One early morning, I got up just when the wife got up and filmed her work in the morning mist — beautiful. Spreading wet yak dung was probably the hardest chore for the summer. In the winter, frozen dungs just needed to be picked up to burn, but in the summer, they had to be spread by hand to let dry.
One villager came to talk to me while I sent text messages on the hill in the morning. He told me that 30 something years ago they were given poisons to mixed with barley flour to put by the pike holes. Pikas died and soon they discovered dead vultures too and that scared them too much to continue that task. Pika population soared. They are considered a pest to the grassland by the villagers even though I do not share that opinion. It is the drying of the land that attracted the opportunists instead.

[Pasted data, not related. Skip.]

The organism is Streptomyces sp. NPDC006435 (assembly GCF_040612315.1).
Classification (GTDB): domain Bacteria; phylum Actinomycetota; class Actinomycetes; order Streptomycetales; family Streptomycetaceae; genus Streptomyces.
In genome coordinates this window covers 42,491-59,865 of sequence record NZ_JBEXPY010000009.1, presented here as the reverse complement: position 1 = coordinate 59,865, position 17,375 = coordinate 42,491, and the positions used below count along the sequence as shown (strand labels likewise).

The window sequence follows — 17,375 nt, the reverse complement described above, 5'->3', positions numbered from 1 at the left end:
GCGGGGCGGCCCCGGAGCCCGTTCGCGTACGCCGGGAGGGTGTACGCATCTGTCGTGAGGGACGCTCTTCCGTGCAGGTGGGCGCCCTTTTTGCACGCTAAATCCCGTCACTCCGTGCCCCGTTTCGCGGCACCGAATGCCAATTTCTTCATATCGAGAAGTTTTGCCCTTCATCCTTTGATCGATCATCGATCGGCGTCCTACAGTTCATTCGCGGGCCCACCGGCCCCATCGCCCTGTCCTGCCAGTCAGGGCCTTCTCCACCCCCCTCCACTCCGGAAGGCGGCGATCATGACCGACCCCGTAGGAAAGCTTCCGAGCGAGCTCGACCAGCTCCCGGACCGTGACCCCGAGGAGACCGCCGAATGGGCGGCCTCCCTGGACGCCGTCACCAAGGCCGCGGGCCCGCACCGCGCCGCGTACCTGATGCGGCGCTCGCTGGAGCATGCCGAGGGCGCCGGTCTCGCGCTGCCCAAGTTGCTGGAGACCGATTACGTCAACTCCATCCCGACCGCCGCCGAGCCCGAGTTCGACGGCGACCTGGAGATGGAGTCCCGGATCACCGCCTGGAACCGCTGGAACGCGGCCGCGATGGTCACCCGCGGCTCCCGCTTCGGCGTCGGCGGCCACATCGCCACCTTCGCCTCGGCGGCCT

I tried to have him talk on the camera later with no vail. Had I have a crew I could have had the first encounter filmed. Oh well. Can only work with what I got.
The daughter was still sleeping when the wife had finished all the morning chores. It was a struggle getting her and the boy up. The daughter helped with milking and butter and cheese curd making, the boy played around, causing troubles when I filmed.
It was a hot day. I went out to film by a small water hole. Yaks come down to drink and bath. Yak moms cleaned their baby. Hopefully some good yak scenes. Lots of good yak eating sound too, and milking sound at dusk.
Clear nights on the pasture are gorgeous. Stars so bright and low. Scorpio came up every day from the hill top.
I learned a few more words of Tibetan and the family were eager to test me. They laughed whenever I got one right. It was good to be a laughing stalk once in a while.